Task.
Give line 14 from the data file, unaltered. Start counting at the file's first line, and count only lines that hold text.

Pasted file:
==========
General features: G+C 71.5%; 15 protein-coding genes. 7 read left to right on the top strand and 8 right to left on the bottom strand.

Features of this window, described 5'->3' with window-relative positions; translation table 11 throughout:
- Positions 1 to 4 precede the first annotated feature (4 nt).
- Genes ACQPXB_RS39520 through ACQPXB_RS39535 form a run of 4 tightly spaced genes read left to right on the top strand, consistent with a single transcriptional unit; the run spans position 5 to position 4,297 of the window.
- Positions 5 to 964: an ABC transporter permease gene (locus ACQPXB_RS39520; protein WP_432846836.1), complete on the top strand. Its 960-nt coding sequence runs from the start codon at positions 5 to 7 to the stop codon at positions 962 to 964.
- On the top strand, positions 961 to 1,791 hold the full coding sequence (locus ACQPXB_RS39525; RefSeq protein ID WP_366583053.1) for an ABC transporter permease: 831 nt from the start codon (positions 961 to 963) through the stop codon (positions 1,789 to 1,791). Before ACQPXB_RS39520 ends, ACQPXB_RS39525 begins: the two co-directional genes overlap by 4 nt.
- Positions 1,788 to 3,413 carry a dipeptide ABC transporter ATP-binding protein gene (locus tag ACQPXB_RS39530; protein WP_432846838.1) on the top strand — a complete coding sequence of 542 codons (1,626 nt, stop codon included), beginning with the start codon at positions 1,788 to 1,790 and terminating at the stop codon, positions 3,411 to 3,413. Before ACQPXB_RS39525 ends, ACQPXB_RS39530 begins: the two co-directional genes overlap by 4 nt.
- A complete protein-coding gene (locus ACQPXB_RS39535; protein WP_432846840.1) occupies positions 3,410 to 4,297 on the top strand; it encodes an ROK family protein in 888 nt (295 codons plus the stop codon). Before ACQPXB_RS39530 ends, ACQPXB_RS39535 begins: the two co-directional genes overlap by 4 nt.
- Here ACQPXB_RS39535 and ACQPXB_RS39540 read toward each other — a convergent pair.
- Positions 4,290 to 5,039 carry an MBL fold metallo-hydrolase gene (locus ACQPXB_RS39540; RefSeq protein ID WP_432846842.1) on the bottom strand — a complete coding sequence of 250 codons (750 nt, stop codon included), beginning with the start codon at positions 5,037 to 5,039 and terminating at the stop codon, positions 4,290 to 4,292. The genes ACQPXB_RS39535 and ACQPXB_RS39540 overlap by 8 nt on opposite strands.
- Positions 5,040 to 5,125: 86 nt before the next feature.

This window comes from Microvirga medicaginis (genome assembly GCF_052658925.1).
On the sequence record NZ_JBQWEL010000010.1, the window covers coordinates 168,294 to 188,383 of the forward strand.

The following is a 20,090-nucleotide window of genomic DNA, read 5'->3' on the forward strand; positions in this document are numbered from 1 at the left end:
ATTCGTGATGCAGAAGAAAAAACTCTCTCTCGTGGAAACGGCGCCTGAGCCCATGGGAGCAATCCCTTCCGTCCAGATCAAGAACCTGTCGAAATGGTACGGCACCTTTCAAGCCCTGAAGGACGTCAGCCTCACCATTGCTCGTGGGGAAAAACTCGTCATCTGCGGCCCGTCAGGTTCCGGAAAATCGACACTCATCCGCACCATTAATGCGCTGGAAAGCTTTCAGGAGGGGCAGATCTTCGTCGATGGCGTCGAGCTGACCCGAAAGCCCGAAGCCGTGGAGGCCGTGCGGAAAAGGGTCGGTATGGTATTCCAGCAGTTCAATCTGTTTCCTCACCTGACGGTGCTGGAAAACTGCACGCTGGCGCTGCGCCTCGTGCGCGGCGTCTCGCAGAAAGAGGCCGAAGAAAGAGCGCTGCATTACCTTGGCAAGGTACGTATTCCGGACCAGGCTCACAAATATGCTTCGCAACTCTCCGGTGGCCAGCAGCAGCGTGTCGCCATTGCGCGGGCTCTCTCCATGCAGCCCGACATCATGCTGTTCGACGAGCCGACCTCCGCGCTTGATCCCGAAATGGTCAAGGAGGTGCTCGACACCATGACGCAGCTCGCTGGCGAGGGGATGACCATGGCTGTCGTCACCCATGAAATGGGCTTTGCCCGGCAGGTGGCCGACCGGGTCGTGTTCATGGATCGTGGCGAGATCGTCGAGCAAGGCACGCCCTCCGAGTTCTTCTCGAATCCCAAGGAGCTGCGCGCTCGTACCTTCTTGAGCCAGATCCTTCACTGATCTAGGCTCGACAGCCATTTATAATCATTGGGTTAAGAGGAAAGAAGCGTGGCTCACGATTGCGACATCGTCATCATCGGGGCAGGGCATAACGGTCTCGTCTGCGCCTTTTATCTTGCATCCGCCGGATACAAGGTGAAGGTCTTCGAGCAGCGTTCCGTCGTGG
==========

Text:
The following is a 20,090-nucleotide window of genomic DNA, read 5'->3' on the forward strand; positions in this document are numbered from 1 at the left end: